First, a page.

Gov. Dennis Daugaard delivered two important pieces of financial news today.
He said state government finished its 2013 budget year on June 30 with a lot more cash than was previously forecast.
The $24.2 million surplus was transferred to the budget reserve account as required by state law.
And, consequently, the state’s two rainy-day accounts now are at a combined record high of $158,952,076.
That total of nearly $159 million is equal to 12.3 percent of state government’s general-fund spending from the 2013 budget.
The governor doesn’t have a target for the percentage in the reserve accounts, according to Jason Dilges, the governor’s commissioner of finance and management.
The importance of ample reserves as a safety cushion against economic downturn was apparent just two years ago. Upon taking office in 2011, Daugaard inherited a deficit-spending situation.
He recommended that most budgets in state government must be cut 10 percent — double what his predecessor, Gov. Mike Rounds, had suggested — because of the recession.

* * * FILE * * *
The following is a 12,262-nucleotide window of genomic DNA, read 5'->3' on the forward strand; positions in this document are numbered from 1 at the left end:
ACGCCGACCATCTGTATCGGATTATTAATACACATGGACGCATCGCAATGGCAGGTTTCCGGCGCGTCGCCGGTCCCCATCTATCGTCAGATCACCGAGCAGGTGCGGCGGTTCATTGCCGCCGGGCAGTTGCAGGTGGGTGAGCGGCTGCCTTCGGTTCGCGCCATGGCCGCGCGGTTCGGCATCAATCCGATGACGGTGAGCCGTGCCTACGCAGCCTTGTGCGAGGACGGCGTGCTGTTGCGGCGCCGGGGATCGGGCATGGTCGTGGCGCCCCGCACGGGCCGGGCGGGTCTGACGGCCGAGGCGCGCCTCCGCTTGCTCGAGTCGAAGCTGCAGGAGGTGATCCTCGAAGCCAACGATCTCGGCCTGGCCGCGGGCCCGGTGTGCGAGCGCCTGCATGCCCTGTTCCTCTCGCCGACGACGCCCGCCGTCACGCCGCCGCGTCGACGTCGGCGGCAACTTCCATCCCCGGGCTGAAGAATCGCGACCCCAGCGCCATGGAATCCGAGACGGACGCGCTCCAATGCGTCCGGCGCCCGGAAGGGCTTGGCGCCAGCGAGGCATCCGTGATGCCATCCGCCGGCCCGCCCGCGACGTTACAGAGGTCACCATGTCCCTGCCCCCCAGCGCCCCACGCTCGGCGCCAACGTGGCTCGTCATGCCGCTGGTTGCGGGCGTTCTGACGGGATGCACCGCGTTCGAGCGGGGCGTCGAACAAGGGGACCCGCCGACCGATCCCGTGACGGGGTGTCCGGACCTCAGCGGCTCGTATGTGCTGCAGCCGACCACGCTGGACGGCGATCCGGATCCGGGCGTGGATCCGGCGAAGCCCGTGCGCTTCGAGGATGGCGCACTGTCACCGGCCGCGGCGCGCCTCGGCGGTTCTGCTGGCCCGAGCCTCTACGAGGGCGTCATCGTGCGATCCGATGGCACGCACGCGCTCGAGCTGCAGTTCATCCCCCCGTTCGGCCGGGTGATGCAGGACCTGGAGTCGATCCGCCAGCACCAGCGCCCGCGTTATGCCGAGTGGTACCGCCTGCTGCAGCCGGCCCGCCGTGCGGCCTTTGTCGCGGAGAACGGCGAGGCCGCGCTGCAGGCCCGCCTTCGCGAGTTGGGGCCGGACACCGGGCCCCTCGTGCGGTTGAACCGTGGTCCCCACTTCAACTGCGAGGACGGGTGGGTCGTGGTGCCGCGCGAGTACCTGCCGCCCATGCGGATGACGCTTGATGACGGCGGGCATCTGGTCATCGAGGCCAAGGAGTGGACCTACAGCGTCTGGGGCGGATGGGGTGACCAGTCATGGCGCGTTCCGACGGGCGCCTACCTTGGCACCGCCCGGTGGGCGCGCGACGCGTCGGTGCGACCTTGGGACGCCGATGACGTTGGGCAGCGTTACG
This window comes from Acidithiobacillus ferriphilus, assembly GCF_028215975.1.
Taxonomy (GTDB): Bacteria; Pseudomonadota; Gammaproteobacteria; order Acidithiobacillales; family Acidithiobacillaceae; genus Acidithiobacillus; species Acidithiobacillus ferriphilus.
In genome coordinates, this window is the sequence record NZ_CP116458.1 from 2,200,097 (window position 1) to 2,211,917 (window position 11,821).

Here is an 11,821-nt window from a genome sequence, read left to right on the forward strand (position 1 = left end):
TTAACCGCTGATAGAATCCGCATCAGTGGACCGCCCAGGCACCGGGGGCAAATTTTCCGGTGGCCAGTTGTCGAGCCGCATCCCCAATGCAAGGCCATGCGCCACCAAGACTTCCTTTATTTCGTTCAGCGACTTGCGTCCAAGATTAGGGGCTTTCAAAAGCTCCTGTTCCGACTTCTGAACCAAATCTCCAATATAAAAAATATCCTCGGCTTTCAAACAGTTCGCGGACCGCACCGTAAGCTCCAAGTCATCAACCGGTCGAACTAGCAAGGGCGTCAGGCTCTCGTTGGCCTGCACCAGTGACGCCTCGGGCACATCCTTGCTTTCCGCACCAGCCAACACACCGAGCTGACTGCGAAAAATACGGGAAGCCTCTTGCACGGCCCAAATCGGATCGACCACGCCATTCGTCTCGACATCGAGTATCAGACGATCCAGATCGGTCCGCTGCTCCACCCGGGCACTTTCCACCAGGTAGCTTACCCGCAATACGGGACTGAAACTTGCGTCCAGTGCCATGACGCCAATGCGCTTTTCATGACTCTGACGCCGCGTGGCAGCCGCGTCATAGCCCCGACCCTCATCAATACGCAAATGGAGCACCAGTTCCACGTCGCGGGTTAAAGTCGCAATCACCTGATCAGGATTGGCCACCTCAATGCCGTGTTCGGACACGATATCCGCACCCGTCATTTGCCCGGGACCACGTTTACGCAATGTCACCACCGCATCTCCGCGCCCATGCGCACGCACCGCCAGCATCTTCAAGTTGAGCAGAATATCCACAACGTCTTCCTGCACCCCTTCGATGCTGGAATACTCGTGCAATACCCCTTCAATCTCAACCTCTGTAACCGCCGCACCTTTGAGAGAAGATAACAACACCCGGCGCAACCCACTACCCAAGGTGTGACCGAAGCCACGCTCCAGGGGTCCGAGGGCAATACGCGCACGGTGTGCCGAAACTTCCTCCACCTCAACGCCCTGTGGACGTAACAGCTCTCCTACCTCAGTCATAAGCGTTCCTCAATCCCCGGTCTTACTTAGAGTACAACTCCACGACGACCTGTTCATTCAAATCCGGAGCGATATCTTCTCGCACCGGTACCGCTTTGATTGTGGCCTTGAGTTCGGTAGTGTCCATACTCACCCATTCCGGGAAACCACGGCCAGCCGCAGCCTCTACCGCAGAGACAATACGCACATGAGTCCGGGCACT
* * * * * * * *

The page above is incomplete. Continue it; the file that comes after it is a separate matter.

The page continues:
The Legislature generally agreed, with variations in some areas. Daugaard set the example by reducing his pay and the salaries for many in his Cabinet and senior staff.
He also called for an end to past practices by the governor and the Legislature such as sometimes dipping into reserves and using accounting maneuvers that masked budget deficits.
He returned to that point today by stressing there is structural balance — ongoing revenues fully covering spending — in state government’s budget for the second year in a row.
Daugaard’s policy has been that reserves must be held back for truly dire circumstances.
South Dakota’s economy never sank to the depths seen by many state governments during the recession and rebounded fairly well so far.
Receipts of state sales and use taxes increased 4.26 percent in fiscal 2013. That is somewhat below the modern average of 4.89 percent annually from 2004 through 2012.
State officials said today they were encouraged by 6 percent growth in June.
At 57 percent, sales and use taxes are the largest source of revenue for state government’s general fund. They totaled just over $766 million in fiscal 2013 and grew by $31.7 million over 2012.
Nonfarm employment in South Dakota during 2012 meanwhile surpassed the pre-recession level.
The latest report on economic conditions issued this month from Dilges’ office said employment transitioned from a recovery phase to an expansion phase in 2012.
Those improvements showed up in the year-end financial statement issued today.
It said the treasury received $13.6 million more in tax revenue than had been estimated as recently as March, while state agencies spent $10.6 million less than budgeted.